Hedge funds are private investment pools reserved for rich individuals, pensions and endowments — all of whom are in theory sophisticated investors with pockets deep enough to absorb big losses. As the free-wheeling cousins of mutual funds, they can and did pile on debt to amplify returns, take short positions and place bets across many markets.
For the most part, they also delivered. Since 1990, which is when Hedge Fund Research began tracking the industry, its composite index of hedge funds generated an average annual net return of 12.2 percent. That compares favorably with the 7.99 percent returns of the S&P 500 Index (with dividends reinvested) and the 8.14 percent annual returns of a benchmark Barclays Government/Credit bond index.
And while the industry got clobbered during the financial crisis, hedge fund managers like to point out that the industry did not require a nickel of taxpayer money to bail it out.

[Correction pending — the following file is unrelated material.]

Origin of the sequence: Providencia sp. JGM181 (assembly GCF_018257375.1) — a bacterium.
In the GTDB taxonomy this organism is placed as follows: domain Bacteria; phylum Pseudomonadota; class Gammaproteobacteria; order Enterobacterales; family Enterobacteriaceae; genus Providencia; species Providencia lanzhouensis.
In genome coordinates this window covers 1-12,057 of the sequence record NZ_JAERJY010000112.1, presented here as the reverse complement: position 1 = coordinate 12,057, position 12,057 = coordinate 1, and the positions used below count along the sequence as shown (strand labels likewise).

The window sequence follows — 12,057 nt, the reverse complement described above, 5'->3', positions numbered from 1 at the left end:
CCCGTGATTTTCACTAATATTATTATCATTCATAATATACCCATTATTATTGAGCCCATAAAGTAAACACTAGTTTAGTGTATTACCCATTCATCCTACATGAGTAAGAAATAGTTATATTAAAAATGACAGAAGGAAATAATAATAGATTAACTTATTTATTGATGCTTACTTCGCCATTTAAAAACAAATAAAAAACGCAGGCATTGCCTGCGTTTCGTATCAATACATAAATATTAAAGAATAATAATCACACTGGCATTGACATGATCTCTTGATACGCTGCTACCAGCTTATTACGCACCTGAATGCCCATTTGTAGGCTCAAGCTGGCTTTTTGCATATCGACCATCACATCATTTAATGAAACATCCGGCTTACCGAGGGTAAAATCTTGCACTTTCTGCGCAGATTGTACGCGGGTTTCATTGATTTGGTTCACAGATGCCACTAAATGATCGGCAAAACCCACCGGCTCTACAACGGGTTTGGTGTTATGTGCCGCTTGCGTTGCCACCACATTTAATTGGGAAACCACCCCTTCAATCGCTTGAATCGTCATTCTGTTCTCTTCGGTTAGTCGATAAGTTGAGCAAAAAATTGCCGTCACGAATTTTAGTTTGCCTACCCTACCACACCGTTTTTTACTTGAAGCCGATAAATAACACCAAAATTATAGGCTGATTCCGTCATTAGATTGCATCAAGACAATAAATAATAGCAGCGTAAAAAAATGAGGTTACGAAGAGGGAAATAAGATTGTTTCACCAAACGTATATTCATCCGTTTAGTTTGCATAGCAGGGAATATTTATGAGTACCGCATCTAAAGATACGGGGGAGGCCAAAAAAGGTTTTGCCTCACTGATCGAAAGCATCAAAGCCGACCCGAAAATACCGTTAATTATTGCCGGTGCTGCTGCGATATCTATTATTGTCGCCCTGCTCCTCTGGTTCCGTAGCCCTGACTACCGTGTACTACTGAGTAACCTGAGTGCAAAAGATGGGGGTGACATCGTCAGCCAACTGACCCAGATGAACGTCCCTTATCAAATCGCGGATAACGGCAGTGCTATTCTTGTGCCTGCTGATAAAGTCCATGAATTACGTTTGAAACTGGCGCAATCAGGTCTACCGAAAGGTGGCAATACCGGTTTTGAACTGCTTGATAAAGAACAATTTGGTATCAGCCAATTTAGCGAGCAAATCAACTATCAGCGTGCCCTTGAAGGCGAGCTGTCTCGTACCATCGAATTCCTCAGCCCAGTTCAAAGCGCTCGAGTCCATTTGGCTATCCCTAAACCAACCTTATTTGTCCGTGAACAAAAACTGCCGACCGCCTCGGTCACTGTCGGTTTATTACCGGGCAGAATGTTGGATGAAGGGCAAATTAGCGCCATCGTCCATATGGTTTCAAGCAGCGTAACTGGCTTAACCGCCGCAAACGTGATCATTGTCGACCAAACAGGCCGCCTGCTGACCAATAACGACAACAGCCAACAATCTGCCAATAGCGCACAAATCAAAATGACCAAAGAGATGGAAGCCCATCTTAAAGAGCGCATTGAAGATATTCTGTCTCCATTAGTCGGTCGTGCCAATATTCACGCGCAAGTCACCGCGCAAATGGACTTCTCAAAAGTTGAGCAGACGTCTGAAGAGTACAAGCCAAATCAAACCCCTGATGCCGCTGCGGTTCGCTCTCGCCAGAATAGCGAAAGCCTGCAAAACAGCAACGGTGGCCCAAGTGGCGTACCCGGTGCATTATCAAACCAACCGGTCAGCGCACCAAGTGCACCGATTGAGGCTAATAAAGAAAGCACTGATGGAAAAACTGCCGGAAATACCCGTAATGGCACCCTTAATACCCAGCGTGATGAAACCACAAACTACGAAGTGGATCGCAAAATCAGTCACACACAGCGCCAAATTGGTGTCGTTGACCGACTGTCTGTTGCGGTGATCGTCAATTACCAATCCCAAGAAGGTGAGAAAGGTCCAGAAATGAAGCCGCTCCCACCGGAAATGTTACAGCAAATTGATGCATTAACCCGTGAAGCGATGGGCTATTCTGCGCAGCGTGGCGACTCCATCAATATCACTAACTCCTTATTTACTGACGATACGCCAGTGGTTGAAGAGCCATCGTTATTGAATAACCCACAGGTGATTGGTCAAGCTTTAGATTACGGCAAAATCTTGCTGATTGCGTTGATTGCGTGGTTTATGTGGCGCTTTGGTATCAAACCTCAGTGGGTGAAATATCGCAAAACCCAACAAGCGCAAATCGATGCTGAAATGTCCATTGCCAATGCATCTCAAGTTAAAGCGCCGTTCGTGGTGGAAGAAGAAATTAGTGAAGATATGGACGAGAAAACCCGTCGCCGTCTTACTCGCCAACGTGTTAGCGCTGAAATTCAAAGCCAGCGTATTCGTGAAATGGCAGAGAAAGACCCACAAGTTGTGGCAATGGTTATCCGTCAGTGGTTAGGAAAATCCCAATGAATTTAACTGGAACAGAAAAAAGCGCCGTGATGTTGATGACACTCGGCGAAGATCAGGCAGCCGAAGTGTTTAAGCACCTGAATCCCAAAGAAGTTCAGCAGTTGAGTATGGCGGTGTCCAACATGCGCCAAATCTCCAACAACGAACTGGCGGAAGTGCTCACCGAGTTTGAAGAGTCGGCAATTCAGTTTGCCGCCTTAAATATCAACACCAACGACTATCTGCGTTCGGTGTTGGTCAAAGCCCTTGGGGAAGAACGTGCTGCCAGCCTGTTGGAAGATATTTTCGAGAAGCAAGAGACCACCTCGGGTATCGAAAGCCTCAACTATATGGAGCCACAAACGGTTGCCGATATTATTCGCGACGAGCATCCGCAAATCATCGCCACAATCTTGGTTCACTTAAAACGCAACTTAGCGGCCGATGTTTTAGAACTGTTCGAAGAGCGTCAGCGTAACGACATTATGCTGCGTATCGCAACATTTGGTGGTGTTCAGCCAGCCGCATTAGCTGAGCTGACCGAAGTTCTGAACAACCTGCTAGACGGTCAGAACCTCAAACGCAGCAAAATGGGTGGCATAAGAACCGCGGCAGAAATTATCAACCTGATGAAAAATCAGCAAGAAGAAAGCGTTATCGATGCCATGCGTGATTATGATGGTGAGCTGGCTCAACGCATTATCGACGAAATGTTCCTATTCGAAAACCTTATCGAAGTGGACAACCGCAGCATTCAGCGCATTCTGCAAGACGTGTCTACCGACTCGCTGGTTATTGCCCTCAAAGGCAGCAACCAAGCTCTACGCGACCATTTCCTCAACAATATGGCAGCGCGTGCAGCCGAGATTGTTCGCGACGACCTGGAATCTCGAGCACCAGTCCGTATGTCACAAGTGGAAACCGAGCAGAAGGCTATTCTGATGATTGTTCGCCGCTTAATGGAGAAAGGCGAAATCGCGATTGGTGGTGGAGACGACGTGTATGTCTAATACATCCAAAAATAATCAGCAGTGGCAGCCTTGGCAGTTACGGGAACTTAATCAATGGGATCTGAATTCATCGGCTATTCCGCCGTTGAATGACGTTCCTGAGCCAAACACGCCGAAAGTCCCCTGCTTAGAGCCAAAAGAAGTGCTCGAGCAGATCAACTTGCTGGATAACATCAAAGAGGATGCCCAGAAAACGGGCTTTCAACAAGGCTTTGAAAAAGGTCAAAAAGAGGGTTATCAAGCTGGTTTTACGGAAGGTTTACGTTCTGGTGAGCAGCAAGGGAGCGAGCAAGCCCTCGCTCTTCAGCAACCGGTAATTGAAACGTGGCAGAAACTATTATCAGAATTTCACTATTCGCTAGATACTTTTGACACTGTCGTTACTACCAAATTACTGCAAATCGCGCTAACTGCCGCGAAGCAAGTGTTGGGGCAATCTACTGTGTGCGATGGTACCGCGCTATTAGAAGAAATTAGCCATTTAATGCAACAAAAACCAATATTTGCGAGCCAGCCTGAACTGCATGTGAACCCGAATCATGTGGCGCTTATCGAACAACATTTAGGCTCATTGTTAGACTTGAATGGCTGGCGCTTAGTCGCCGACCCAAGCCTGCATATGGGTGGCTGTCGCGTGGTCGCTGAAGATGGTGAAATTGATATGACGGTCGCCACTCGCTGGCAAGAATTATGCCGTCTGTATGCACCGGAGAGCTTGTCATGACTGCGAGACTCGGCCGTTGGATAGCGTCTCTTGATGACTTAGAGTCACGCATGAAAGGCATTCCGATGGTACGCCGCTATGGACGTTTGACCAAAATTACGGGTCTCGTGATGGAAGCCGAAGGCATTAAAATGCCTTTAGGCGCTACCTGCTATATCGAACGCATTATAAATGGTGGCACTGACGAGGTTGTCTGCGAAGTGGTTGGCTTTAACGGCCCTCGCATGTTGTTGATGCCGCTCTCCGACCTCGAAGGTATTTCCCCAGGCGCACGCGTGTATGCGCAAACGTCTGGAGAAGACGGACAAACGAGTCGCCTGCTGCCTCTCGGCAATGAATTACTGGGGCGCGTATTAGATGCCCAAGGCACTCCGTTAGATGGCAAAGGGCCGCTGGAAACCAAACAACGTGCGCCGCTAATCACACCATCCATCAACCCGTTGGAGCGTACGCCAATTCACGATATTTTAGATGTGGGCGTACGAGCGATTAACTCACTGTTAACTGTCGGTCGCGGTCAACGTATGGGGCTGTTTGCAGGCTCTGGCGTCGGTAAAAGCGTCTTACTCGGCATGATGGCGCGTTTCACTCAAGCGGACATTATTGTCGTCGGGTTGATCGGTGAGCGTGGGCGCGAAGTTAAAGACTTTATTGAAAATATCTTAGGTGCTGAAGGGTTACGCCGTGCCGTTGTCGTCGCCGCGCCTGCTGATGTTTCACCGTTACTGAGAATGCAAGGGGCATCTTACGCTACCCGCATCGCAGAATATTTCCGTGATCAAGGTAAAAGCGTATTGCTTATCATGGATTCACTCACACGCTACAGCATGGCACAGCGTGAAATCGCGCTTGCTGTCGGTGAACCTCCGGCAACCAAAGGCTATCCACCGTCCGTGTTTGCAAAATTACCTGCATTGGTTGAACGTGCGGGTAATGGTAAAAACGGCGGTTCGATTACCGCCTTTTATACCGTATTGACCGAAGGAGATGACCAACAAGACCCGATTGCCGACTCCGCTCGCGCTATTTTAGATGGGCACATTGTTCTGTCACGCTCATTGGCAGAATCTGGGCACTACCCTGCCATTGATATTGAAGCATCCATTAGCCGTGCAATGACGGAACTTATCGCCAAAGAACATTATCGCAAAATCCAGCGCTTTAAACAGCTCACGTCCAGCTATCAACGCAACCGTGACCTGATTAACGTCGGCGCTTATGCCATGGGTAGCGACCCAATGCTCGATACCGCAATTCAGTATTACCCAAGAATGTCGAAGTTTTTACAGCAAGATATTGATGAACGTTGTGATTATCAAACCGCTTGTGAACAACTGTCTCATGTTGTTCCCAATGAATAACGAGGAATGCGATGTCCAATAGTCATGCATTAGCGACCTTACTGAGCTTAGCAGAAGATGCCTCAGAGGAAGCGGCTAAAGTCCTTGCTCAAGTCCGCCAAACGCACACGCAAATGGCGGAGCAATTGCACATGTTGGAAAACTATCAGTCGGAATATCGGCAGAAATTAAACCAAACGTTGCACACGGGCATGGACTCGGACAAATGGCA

Markets have bounced back, and so too have hedge funds. The average fund is up 18.8 percent through November 30 and many of the hardest hit funds have roared back, often recouping last year’s losses.
Even so, last year forced many investors to take a hard look at their one-sided relationship with hedge funds. In particular, the Madoff revelations cast a long shadow on funds-of-funds and drove demand for independent auditors and bookkeepers.
Hedge funds on average suffered losses of 19 percent in 2008, and the reluctance of some managers to honor redemption requests sparked howls of protest from investors.
Lawmakers, meanwhile, were eager to put a leash on shadowy tycoons they suspected of driving America’s economy into the ground for personal gain.
With funds depleted, and new money hard to raise, the balance of power shifted.
“After the last year, fund managers have to recover losses before they can get incentive fees,” said Meyer, who sold his Chicago-based Glenwood Capital to Britain’s Man Group (EMG.L) in 2000. “They’re all very hungry for fresh money, so they’re more likely to be investor friendly.”